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A strong knowledge of anatomy & physiology, pathology, kinesiology,
therapeutic massage, spa services, medical and sports massage is
necessary to be proficient as a massage therapist. These programs
provide training in essential areas for this specialty such as medical
terminology, anatomy and physiology, computer fundamentals, and
legal issues of the profession. In addition, Massage Therapy programs
stresses personal development, as well as communication skills,
to ready you for all aspects of a successful career, including therapeutic
massage techniques and ethical responsibility.
Students will also have supervised hands-on practice that will
enable them to become skilled massage therapists. This real world
experience is gained while working in the campus clinics. Since
faculty members are all professionals in the fields they teach,
Massage Therapy students benefit a great deal because they can learn
about various techniques and then have them demonstrated. They also
get an insider’s view of the business before they even enter
it. This, and the invaluable advice students receive from their
instructors, further prepares them to be successful in the massage
Massage therapists can specialize in more than 80 different types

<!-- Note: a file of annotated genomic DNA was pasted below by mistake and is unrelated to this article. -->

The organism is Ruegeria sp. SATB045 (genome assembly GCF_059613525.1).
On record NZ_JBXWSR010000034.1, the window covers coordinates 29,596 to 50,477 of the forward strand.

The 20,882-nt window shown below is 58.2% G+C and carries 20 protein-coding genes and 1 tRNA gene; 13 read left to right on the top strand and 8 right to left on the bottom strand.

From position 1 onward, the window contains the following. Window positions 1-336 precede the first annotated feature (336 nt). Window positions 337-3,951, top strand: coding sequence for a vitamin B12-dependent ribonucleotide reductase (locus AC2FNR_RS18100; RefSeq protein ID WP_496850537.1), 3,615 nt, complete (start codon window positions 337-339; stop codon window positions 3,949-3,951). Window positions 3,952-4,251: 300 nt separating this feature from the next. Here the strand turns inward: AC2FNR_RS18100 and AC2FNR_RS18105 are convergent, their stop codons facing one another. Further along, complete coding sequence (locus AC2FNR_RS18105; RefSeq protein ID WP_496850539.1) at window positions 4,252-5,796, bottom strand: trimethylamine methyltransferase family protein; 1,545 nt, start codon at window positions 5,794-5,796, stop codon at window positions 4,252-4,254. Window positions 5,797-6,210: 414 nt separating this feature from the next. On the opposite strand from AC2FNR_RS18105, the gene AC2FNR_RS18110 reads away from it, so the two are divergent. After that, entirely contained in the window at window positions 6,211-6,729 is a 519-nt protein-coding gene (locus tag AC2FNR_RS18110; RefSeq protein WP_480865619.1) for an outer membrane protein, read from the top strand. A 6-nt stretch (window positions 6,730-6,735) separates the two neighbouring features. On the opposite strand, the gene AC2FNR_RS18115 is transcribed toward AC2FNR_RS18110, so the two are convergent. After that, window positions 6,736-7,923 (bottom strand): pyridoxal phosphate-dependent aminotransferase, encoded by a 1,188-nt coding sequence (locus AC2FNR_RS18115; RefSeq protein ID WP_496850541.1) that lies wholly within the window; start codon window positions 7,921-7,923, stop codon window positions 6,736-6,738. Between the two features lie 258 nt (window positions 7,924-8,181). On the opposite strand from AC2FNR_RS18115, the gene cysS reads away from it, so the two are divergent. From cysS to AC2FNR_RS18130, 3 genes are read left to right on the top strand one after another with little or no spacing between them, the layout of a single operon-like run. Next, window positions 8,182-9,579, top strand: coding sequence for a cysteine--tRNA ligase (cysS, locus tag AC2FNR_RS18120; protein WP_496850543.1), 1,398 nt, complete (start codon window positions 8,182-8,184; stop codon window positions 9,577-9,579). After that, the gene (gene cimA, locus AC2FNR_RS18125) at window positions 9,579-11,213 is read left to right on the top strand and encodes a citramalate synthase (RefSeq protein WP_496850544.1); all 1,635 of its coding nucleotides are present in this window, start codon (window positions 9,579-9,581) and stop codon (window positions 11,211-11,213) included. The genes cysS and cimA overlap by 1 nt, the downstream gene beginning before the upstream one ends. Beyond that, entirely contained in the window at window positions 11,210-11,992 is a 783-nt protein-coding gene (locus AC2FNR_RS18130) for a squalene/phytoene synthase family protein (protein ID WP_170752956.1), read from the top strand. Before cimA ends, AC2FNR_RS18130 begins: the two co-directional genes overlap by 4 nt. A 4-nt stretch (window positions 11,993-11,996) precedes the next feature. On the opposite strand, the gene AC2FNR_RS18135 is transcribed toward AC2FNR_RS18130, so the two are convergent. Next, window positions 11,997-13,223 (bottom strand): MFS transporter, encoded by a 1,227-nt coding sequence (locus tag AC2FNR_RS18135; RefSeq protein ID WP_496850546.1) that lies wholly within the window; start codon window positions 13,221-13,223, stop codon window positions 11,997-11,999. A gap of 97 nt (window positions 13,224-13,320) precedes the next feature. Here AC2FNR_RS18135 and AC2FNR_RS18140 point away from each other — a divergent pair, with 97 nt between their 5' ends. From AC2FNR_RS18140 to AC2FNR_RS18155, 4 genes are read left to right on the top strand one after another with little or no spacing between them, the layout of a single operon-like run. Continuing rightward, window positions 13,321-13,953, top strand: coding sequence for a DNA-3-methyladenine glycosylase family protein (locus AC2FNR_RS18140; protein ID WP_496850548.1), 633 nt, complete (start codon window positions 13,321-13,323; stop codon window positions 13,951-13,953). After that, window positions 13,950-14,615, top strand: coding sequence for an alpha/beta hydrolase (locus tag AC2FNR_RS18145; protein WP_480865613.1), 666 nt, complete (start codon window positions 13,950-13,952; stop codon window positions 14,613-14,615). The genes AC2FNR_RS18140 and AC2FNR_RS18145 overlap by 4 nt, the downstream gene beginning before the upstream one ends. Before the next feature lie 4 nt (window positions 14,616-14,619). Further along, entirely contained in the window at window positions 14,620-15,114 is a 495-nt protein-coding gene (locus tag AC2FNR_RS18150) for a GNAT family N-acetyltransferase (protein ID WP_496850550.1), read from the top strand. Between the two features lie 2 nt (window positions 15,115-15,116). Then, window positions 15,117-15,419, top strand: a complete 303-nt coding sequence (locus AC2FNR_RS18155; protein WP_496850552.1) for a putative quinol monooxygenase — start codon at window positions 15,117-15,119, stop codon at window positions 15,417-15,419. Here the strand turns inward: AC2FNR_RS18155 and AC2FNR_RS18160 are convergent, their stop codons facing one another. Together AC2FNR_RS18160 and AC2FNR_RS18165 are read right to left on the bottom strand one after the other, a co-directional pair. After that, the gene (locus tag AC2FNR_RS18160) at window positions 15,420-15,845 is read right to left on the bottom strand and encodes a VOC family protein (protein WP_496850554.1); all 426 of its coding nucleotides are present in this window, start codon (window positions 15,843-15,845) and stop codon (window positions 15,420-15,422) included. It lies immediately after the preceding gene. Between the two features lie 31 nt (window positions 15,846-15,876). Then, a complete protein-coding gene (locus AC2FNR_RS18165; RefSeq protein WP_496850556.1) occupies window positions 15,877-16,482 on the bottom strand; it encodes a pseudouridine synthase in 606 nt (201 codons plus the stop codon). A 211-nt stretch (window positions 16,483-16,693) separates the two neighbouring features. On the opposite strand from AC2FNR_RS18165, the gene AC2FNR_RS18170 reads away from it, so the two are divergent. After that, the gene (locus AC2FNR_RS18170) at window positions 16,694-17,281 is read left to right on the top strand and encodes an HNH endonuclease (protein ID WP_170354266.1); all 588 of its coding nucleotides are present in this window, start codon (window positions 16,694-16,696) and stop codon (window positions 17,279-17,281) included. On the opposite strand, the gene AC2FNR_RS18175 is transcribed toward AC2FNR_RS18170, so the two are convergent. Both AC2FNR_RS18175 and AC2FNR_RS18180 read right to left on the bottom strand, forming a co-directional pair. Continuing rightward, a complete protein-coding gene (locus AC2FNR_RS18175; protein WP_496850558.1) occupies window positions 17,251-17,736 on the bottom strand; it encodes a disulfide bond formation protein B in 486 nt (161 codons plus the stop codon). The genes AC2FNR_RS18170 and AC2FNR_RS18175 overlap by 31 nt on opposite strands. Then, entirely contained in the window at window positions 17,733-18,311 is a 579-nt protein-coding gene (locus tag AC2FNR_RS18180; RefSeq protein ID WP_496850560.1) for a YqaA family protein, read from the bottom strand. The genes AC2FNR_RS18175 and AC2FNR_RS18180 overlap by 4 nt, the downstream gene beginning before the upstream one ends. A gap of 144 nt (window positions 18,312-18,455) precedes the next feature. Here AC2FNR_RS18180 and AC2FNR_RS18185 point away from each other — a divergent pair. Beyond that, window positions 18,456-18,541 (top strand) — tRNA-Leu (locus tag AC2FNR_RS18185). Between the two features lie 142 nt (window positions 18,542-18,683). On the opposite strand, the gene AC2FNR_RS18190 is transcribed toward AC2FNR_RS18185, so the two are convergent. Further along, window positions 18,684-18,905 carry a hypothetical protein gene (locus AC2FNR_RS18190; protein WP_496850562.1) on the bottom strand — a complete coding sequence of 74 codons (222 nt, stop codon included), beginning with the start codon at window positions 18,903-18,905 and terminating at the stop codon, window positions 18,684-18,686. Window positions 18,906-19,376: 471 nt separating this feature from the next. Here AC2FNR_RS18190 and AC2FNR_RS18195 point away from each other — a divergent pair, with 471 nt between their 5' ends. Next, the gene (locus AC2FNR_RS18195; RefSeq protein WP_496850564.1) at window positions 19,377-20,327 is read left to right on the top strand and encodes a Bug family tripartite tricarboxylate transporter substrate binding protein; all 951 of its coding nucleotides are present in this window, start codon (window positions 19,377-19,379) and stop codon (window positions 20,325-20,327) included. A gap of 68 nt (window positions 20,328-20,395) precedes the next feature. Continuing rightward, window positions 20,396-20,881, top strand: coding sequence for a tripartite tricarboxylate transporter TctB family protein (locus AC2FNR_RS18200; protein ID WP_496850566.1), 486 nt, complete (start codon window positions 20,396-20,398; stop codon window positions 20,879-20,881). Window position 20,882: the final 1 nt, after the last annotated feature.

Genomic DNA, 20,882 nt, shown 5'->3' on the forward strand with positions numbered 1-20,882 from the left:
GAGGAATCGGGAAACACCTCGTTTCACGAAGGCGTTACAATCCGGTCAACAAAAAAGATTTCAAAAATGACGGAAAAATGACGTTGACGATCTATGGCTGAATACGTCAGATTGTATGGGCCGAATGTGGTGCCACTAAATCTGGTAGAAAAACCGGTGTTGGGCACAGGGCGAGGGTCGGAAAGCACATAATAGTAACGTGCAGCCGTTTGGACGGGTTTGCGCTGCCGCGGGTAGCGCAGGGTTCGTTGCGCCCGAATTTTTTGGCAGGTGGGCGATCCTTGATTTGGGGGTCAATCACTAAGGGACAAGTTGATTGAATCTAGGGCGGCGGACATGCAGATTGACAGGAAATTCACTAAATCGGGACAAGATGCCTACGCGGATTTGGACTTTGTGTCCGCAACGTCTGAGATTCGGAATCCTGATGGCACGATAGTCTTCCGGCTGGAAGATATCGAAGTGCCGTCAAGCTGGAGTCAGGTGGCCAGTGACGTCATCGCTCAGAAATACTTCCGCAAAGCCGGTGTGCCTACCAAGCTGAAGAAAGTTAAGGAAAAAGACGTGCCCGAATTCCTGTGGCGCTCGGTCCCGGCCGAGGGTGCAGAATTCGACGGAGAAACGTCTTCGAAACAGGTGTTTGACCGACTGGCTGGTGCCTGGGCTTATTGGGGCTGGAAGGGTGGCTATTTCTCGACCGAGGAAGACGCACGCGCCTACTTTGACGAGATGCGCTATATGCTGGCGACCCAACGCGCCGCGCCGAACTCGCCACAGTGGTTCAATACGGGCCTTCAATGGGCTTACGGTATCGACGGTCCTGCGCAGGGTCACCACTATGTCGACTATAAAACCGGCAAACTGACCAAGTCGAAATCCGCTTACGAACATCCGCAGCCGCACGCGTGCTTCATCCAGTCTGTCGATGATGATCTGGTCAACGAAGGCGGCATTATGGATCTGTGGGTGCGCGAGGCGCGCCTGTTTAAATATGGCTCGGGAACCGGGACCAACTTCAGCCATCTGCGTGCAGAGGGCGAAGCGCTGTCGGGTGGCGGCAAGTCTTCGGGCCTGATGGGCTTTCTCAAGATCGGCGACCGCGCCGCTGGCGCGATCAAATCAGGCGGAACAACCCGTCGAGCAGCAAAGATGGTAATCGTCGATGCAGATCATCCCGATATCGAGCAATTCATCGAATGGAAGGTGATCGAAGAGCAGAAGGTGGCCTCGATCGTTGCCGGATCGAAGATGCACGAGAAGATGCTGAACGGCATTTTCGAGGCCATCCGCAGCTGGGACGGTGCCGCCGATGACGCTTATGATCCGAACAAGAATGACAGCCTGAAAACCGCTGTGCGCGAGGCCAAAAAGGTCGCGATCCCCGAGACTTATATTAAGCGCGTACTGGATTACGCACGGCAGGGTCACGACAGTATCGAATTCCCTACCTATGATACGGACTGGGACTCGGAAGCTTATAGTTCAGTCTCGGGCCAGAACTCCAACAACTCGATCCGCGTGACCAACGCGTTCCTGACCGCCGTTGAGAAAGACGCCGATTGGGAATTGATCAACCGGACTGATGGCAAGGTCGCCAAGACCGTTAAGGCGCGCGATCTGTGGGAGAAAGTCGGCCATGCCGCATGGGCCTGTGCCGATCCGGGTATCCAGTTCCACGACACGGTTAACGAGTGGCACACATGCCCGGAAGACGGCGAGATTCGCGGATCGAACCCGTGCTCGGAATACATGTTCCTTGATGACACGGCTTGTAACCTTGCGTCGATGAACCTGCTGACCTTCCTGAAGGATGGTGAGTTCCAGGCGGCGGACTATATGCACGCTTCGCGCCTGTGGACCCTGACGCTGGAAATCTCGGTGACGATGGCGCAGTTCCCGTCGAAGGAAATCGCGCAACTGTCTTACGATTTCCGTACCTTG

of massage, called modalities. Swedish massage, deep-tissue massage,
reflexology, acupressure, sports massage, and neuromuscular massage
are just a few of the many approaches to massage therapy. Most massage
therapists specialize in several modalities, which require different
What training is required to become a massage therapist?
Training programs usually require a high school diploma to get
started. Your state will then usually require 300-1000 hours of
in-class training, a certain number of hands-on (massage) hours,
and a certain number of continuing education hours. You should look
for a school that is accredited by the Commission on Massage Therapy
Accreditation (COMTA) and/or state licensed.
Accreditation is important because it tells you that the program
has gone through a testing process and they are prepared to teach
you what you need to know in order to pass a state or national massage
Massage curriculum and types of schools vary from state to state.
So, be sure to ask lots of questions about what massage techniques
are taught when you talk to the schools. For instance, if you want
to work in a spa after school, make sure they teach you about body
wraps, hot stone massage, and body scrubs...three things very commonly
performed in a spa setting.
Most programs cover the basic knowledge and skills required to
become an entry-level Massage Therapist and prepare students to
sit for certain certification exams offered by the National Certification
Board for Therapeutic Massage and Bodywork.
There are hundreds of massage job opportunities just waiting to
be filled! Whether you want to work in a spa, medical setting, cruise
ship, or your own private practice.